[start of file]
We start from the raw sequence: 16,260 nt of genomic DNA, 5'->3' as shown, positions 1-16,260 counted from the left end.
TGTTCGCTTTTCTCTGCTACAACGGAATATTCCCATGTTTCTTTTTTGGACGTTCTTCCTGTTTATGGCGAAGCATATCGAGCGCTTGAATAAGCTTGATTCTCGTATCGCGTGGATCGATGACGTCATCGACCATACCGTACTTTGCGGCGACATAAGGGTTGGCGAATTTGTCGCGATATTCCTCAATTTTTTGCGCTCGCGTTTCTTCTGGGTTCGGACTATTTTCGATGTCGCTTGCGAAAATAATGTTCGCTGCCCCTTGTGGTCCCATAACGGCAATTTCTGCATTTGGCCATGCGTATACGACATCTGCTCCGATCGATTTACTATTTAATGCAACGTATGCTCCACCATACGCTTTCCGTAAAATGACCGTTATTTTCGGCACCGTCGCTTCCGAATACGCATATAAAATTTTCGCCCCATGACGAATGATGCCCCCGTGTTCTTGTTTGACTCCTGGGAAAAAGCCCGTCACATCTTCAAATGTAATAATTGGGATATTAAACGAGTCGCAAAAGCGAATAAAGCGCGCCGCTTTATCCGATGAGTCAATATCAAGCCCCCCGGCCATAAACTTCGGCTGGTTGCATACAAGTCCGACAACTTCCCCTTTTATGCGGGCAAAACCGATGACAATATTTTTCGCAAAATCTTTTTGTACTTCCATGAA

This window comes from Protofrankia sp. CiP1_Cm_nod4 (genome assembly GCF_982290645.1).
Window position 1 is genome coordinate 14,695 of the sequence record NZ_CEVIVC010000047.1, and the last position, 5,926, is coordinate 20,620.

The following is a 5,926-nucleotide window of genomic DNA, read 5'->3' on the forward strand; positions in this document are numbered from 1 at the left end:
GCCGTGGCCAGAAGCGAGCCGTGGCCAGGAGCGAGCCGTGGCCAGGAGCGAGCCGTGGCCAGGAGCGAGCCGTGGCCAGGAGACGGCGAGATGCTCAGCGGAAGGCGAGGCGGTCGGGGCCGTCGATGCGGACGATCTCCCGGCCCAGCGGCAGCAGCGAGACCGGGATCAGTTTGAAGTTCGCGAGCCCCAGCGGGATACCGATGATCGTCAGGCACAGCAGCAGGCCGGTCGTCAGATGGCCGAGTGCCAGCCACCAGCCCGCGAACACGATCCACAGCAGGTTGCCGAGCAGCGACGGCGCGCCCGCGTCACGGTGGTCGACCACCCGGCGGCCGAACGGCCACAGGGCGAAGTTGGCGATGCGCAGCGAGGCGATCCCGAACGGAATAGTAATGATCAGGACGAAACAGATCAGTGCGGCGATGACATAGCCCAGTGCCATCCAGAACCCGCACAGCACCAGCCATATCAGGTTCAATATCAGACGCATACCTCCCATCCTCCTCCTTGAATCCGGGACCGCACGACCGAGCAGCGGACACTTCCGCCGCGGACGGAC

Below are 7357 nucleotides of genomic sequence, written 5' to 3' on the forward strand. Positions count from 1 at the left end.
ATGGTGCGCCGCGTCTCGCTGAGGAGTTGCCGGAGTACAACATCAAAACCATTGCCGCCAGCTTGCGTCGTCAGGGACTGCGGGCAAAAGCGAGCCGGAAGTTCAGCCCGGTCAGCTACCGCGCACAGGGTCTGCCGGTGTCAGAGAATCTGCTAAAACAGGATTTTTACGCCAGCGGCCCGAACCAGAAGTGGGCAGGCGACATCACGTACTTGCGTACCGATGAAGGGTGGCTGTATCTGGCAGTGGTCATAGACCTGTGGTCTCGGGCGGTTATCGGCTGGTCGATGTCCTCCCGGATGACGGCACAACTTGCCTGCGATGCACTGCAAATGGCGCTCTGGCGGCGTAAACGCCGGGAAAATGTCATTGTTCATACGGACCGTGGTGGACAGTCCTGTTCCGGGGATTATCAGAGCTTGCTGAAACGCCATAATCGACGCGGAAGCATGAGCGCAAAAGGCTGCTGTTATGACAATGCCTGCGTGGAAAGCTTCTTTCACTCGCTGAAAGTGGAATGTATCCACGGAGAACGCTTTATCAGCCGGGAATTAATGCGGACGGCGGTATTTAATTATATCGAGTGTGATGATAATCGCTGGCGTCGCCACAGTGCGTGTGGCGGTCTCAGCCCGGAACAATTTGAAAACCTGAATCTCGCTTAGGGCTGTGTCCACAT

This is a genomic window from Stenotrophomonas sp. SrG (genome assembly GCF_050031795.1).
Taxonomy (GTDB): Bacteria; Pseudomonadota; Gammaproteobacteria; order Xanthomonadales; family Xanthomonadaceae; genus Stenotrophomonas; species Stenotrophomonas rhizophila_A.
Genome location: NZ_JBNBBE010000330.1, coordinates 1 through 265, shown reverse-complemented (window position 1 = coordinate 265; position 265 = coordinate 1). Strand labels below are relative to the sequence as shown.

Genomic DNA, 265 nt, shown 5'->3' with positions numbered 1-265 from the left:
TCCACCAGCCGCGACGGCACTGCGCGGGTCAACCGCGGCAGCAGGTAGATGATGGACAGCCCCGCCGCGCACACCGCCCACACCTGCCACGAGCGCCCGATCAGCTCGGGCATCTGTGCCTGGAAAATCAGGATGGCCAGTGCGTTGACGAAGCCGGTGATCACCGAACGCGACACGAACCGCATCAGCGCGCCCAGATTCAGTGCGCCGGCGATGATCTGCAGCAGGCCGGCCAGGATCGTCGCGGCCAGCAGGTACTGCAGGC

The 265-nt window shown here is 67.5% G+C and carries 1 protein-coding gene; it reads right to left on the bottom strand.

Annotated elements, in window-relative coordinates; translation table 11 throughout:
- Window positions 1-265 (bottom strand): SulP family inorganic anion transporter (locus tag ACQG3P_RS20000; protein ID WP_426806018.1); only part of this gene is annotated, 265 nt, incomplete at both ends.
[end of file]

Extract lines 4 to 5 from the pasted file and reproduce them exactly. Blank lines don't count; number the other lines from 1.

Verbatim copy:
Window position 1 is genome coordinate 14,695 of the sequence record NZ_CEVIVC010000047.1, and the last position, 5,926, is coordinate 20,620.

The following is a 5,926-nucleotide window of genomic DNA, read 5'->3' on the forward strand; positions in this document are numbered from 1 at the left end: